The spokesperson added: “Any two-tier food system would signal something of a race to the bottom which would be of major concern.”
A spokesperson for Lidl said: “We are committed to maintaining existing high standards across all of our fresh produce.
“All of our fresh British meat and poultry is assured to either Red Tractor or RSPCA Assured standards and we will continue to back the British farming sector, working closely with our suppliers to offer our customers high-quality products at best-value prices.”
Morrisons referred Farmers Weekly to its corporate responsibility report (PDF) for 2019-20, which details an ongoing commitment to selling 100% fresh British meat, milk and eggs.
In a section entitled “Supporting British farming”, the report states: “We continue to sell 100% fresh British own-brand meat, milk and eggs in our stores throughout the year.
“We buy directly from 3,500 British farmers and growers and we’re the only retailer with our own livestock buyers. This gives us unique insight into the issues affecting farm production.”
In recent years, Morrisons has donated more than £15m to British farmers through its “For Farmers” range. The retailer has also launched a £2m farming apprenticeship fund to encourage a new generation of farmers into the industry.
A spokesperson for Sainsbury’s said: “We remain committed to offering our customers the best possible choice, quality and value while continuing to uphold our high standards and there are no plans to change this.”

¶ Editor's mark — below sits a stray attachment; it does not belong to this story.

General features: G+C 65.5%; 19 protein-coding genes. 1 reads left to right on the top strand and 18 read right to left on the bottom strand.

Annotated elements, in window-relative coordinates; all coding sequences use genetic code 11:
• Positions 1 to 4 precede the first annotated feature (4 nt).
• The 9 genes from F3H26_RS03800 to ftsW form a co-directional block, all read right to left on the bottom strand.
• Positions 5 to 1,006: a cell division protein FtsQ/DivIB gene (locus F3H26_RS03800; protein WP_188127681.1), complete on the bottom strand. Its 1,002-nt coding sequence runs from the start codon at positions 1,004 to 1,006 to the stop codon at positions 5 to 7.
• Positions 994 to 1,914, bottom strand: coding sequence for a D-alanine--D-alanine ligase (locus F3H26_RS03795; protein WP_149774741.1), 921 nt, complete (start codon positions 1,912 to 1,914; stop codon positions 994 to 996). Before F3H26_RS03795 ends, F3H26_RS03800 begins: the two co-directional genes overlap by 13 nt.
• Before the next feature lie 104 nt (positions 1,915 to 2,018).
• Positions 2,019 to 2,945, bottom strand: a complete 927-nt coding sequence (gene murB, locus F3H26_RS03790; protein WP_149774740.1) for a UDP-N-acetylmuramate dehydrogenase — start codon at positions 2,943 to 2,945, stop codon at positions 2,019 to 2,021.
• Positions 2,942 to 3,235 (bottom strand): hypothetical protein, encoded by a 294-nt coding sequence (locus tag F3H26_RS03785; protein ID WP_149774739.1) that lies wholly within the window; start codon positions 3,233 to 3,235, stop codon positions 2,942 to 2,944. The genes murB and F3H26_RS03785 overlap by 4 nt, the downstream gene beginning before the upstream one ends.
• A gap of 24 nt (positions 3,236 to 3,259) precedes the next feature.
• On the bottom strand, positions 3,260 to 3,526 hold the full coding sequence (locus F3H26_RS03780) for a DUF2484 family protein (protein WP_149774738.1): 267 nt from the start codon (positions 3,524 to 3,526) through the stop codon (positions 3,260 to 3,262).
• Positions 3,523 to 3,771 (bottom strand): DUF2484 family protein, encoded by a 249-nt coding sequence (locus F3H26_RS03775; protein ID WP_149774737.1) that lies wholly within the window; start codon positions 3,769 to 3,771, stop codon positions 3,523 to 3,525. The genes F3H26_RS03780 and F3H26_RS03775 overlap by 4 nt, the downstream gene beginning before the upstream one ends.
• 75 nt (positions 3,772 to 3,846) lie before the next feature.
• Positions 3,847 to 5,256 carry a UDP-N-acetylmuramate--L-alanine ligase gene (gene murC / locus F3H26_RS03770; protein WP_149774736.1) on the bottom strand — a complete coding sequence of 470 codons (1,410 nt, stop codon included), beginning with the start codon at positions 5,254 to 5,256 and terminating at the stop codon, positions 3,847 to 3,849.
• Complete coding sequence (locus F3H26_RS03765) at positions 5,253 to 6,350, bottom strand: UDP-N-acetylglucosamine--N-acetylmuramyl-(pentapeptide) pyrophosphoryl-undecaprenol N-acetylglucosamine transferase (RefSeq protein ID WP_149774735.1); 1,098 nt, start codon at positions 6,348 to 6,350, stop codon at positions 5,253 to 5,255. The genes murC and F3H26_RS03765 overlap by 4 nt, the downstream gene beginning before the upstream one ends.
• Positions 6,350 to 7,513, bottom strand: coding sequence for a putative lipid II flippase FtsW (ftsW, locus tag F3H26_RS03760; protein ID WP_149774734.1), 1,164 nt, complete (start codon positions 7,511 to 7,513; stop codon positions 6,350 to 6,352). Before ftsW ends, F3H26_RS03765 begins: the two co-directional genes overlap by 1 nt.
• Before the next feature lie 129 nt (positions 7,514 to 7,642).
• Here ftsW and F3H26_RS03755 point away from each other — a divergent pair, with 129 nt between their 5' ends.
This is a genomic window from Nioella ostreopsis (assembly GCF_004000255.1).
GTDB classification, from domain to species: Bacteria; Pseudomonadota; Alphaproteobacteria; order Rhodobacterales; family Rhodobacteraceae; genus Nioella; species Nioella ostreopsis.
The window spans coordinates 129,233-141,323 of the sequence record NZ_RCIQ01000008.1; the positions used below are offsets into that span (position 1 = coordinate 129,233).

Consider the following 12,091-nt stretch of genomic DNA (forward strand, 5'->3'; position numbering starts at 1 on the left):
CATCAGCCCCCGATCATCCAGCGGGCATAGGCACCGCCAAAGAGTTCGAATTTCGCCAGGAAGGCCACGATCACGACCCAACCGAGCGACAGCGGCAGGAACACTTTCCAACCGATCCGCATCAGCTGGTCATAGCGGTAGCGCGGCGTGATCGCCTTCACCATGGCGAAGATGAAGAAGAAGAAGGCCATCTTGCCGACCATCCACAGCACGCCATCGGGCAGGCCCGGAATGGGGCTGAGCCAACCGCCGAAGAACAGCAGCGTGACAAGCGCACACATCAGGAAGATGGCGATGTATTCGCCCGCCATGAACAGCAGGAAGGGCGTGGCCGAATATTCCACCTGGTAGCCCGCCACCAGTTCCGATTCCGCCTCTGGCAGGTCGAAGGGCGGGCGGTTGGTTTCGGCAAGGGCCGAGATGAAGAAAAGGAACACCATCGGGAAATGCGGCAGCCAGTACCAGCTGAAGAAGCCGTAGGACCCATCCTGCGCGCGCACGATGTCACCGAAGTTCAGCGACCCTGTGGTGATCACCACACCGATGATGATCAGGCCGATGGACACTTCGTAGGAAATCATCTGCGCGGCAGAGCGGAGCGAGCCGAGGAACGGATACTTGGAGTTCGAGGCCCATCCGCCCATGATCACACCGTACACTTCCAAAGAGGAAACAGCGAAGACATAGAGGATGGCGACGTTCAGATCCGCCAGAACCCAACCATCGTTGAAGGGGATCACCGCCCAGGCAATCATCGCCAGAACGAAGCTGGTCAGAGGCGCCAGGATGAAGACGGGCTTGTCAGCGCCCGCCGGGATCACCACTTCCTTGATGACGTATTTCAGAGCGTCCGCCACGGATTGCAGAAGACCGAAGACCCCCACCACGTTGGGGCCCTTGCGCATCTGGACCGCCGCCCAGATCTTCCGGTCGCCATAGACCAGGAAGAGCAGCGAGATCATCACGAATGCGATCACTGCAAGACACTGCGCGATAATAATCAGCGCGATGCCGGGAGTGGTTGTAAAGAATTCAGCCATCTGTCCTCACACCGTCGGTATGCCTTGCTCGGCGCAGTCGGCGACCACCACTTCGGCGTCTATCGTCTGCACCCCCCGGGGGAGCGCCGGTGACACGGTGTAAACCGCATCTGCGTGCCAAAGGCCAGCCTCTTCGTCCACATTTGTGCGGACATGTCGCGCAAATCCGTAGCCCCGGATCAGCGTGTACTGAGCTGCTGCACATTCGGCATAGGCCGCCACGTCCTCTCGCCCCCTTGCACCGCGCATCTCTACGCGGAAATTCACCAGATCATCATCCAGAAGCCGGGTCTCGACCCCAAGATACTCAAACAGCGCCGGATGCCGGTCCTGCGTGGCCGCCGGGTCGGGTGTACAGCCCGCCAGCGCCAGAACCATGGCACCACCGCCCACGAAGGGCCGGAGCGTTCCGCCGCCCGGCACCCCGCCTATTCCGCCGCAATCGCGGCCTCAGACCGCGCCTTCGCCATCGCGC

Tesco said its position had not changed since its chief executive’s comments at the Financial Times Future of Retail conference in September last year.
Dave Lewis said consumers had no interest in lowering food standards to bring down food prices – and he ruled out Tesco selling chlorinated chicken from the US.
“When we test things with our customers, they are really quite vocal about what it is they do and don’t want,” Mr Lewis told delegates.
“So when people talk about ‘let’s go back to genetically modified foods’ or chlorinated chicken, if you have that conversation with UK customers, then they reject it. As a retailer, we have to respect what people want.”
A spokesperson for Spar UK said: “We take the quality of our products very seriously. We do not compromise on food quality or food safety standards.
“We work with British Retail Consortium accredited food producers, who operate to very high food standards, and we will always continue to do so. We complete our own audits to ensure all our suppliers meet our Spar product standards for quality and make all purchasing decisions based on these principles.
“The provenance and quality of Spar products, and ingredients used in Spar products, are of the utmost importance to us.
“We are proud to support British farmers and producers where possible. We know consumers are concerned about animal Welfare standards and we ensure that these standards are considered in our supply agreements. We also indicate country of origin for all meat and dairy products on our retail packaging so consumers are clear on where these ingredients are sourced.”